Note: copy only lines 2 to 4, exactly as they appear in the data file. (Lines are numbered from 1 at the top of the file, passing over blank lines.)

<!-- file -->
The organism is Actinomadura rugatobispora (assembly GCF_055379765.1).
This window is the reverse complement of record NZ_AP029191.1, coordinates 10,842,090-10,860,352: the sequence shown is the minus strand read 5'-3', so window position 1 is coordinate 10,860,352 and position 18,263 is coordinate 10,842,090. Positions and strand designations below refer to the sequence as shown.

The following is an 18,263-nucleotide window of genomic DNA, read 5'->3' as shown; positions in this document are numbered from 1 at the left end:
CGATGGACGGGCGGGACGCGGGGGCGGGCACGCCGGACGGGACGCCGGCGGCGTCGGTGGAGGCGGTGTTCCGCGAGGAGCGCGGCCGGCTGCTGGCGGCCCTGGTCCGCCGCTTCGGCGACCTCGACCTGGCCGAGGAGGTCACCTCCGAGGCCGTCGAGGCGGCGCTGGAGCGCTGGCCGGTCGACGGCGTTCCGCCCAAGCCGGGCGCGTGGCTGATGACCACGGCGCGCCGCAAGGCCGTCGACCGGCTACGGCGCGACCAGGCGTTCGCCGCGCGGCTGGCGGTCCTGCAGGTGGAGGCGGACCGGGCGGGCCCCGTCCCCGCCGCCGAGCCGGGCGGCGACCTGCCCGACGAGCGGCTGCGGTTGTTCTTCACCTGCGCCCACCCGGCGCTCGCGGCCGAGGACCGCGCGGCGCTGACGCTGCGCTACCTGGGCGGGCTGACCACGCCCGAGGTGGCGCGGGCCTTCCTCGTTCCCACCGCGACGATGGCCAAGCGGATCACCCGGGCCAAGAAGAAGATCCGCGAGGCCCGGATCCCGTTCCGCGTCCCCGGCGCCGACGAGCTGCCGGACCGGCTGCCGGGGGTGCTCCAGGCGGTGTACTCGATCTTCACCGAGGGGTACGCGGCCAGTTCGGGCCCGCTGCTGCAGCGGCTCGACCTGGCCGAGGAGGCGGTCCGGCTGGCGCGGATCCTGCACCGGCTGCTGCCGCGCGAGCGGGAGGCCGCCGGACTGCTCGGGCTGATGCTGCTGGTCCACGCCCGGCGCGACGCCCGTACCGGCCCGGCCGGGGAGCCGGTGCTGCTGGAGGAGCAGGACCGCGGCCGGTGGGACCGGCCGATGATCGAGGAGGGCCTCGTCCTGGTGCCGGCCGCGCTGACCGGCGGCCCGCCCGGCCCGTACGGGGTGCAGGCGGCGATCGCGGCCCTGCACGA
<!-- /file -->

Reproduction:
This window is the reverse complement of record NZ_AP029191.1, coordinates 10,842,090-10,860,352: the sequence shown is the minus strand read 5'-3', so window position 1 is coordinate 10,860,352 and position 18,263 is coordinate 10,842,090. Positions and strand designations below refer to the sequence as shown.

The following is an 18,263-nucleotide window of genomic DNA, read 5'->3' as shown; positions in this document are numbered from 1 at the left end:
CGATGGACGGGCGGGACGCGGGGGCGGGCACGCCGGACGGGACGCCGGCGGCGTCGGTGGAGGCGGTGTTCCGCGAGGAGCGCGGCCGGCTGCTGGCGGCCCTGGTCCGCCGCTTCGGCGACCTCGACCTGGCCGAGGAGGTCACCTCCGAGGCCGTCGAGGCGGCGCTGGAGCGCTGGCCGGTCGACGGCGTTCCGCCCAAGCCGGGCGCGTGGCTGATGACCACGGCGCGCCGCAAGGCCGTCGACCGGCTACGGCGCGACCAGGCGTTCGCCGCGCGGCTGGCGGTCCTGCAGGTGGAGGCGGACCGGGCGGGCCCCGTCCCCGCCGCCGAGCCGGGCGGCGACCTGCCCGACGAGCGGCTGCGGTTGTTCTTCACCTGCGCCCACCCGGCGCTCGCGGCCGAGGACCGCGCGGCGCTGACGCTGCGCTACCTGGGCGGGCTGACCACGCCCGAGGTGGCGCGGGCCTTCCTCGTTCCCACCGCGACGATGGCCAAGCGGATCACCCGGGCCAAGAAGAAGATCCGCGAGGCCCGGATCCCGTTCCGCGTCCCCGGCGCCGACGAGCTGCCGGACCGGCTGCCGGGGGTGCTCCAGGCGGTGTACTCGATCTTCACCGAGGGGTACGCGGCCAGTTCGGGCCCGCTGCTGCAGCGGCTCGACCTGGCCGAGGAGGCGGTCCGGCTGGCGCGGATCCTGCACCGGCTGCTGCCGCGCGAGCGGGAGGCCGCCGGACTGCTCGGGCTGATGCTGCTGGTCCACGCCCGGCGCGACGCCCGTACCGGCCCGGCCGGGGAGCCGGTGCTGCTGGAGGAGCAGGACCGCGGCCGGTGGGACCGGCCGATGATCGAGGAGGGCCTCGTCCTGGTGCCGGCCGCGCTGACCGGCGGCCCGCCCGGCCCGTACGGGGTGCAGGCGGCGATCGCGGCCCTGCACGA